to the Teniiesseeans to march to reinforce Col.
tic ra I'd, informs us that the wildest excitement
pervaded the w hole camp, and that the yonnn
lady above alluded to mounted her horse, and,
cap iu hand, galloped along tho line like a spirit
of ll .mo, cheering fin the men. She wore a blue
blouse, sad was armed with lislo's, sword and
r.li.'. Our lnloi'iuaut, wlio lias lioeu at Mo camp
tho whole time since the arrival of the Tonnes
aeeaus, says that Miss Taylor is regarded by the
troops as a guardian angd, who is to lead them
to victory. Those persecuted men look upon
the darinir girl who followed th -ir fortunes tl.ro'
sunshine and shadow with tho tondcrest feeling
of veneration, and each would freely oiler his
life in her def .'Use. There was but little hie -p
in the ramp on Saturday night, so reat was the
joy of the men at tho prospect ot meeting the
foe, and at a very early hour in the morning they
filed away jubilantly, with their Joan of Are iu
tlio van. J list bct'oro taking up their line of
march, they ail knelt, and idling up their hands
solemnly swore never to return without s.-ci g
their Louies and loved one'. Vlr t!i. r tho Fa d
lennes.scoans ol'Cainp 1 )ie't Robinson shall do
daring deed or not, Miss Taylor's fame is per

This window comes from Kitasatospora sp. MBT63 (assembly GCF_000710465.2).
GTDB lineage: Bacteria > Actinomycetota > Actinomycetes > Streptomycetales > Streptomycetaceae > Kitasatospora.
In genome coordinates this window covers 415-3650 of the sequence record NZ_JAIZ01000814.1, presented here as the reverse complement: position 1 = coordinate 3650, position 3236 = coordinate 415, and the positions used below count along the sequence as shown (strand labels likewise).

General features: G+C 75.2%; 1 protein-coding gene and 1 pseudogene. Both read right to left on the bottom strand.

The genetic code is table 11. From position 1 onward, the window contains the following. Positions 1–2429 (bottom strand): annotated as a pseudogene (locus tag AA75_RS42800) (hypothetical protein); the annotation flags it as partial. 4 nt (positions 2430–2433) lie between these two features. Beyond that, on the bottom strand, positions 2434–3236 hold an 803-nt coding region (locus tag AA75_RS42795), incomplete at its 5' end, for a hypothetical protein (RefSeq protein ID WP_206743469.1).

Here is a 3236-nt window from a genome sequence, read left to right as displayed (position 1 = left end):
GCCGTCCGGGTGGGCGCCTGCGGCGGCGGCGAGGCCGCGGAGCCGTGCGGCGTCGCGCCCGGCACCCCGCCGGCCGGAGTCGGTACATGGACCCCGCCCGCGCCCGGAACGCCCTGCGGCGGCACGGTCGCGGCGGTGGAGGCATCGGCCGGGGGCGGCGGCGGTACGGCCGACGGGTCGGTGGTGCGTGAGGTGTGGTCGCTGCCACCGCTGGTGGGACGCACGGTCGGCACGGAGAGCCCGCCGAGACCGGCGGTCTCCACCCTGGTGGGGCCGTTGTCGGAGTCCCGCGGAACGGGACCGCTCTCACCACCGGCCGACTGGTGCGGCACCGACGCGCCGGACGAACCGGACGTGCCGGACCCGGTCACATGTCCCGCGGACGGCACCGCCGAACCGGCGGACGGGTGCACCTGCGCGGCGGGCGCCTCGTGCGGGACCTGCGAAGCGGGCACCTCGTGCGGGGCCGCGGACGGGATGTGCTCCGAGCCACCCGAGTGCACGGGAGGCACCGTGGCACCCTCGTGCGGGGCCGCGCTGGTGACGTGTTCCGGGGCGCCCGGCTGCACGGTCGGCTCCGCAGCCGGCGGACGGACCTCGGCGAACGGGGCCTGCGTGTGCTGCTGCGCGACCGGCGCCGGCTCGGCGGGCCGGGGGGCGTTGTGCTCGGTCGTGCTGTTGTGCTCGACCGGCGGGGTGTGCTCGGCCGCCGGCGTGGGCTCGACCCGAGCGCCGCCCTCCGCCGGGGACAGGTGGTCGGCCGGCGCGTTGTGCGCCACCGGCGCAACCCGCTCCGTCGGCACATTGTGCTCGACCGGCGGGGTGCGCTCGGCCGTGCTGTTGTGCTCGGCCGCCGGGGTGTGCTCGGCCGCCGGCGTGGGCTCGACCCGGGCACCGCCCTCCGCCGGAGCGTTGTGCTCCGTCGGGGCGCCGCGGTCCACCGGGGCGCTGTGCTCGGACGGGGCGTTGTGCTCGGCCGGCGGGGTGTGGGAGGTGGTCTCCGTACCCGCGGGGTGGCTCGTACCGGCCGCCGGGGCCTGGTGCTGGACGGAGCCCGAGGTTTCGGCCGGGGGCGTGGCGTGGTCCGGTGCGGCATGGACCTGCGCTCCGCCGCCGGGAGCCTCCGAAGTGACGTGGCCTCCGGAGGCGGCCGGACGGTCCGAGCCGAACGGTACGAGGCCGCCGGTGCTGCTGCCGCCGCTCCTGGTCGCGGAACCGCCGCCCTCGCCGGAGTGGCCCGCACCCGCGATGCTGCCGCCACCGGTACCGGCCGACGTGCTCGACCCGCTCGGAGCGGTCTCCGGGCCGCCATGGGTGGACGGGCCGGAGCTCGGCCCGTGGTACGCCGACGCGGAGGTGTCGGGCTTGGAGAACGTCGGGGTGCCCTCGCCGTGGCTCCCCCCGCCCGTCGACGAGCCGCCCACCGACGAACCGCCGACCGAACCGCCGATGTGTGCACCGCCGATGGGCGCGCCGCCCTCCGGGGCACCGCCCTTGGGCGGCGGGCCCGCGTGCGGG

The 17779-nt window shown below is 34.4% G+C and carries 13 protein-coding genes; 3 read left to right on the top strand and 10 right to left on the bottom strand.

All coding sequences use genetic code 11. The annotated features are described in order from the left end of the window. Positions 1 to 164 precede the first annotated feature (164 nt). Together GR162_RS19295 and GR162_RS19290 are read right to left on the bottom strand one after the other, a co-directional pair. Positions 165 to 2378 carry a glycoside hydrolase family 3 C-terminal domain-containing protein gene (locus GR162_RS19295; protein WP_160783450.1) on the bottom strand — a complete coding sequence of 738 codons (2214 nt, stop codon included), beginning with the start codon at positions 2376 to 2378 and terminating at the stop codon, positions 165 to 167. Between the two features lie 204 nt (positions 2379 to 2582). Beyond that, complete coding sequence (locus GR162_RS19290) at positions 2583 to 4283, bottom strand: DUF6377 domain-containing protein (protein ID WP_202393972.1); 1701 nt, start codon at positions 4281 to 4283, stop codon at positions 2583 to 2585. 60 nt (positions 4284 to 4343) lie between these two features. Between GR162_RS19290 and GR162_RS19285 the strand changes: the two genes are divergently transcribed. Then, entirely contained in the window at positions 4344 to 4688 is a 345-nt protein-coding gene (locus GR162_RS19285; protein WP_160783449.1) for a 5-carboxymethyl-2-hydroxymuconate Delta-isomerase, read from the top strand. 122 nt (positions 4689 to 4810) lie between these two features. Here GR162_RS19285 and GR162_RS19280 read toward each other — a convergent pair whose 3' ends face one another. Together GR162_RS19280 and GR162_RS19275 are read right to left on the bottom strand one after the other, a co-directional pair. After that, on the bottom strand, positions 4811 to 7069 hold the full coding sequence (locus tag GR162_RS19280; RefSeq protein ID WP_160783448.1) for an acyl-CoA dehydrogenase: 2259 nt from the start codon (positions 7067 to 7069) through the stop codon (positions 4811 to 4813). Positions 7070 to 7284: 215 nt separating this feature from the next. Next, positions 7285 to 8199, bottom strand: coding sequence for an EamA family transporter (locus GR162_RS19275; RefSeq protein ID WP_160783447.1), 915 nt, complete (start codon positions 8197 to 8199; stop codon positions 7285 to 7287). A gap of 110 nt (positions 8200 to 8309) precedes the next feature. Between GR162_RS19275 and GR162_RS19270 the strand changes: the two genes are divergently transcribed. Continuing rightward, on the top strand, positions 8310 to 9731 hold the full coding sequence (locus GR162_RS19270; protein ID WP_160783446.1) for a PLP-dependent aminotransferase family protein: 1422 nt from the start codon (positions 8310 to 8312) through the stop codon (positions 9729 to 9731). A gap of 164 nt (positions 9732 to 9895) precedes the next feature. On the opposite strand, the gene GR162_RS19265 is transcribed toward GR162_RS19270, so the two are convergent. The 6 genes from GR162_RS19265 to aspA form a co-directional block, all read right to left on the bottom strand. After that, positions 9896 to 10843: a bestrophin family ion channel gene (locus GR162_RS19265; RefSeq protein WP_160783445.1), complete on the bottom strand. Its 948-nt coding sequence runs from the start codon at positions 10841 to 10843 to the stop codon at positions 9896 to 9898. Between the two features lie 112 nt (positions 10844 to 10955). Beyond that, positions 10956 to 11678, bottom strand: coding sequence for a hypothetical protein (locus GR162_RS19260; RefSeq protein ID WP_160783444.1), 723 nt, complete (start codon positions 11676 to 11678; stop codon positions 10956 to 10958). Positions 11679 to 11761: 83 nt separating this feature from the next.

fectly secured. Slu is a girl of history, and po
etry v. ill embalm her name in und) ing numbers.
No Ni:.vsrPBH3. Use crv of .Messina,
Sicily, with a population of 10 ,0.")0, Ins several
llieatres but " nary a newspaper. Auw, one
would very lat'erahy suppose-mat tins great city
could Very well Ri .-ta'ni two or three first class
dailies, l;if a iloz,ei Wct kll s, and at lea-t one
magazine. U.it, lea-t s jine a Ivent inr: :, specu
lating Yankee- should be tempted to take- out a
teu-ovb'.der Ho.; pros;, with a f ill corps of It
". t II.. I ;i
lau editors an I renorter , u woai i at him oe wr
"i ,:" i
to consider tl...t. of t.'.o lW),ij'Hi populate,
more th n 1,000 tan r- ad ; and of tiiese, one hall
have no taste f-r r.-adi'-t-, and tlio otli- r half niv
too poor to purchase ii wspap. rs. Th" cause of
tliis ii.teilevtii.il povi rty may l e found in Ine fe t
that they have no w-hoois, er.a -r public or jrivt-.
Nature "has lavished h. r bounties upon the pla-.e,
but man haa done comparatively nothing.
Evr.ar successive t. Vgrapn a ;e.o.s the jrr.it
f. ii ' f.nt that the rr--t go ol'tiu Union an 1 the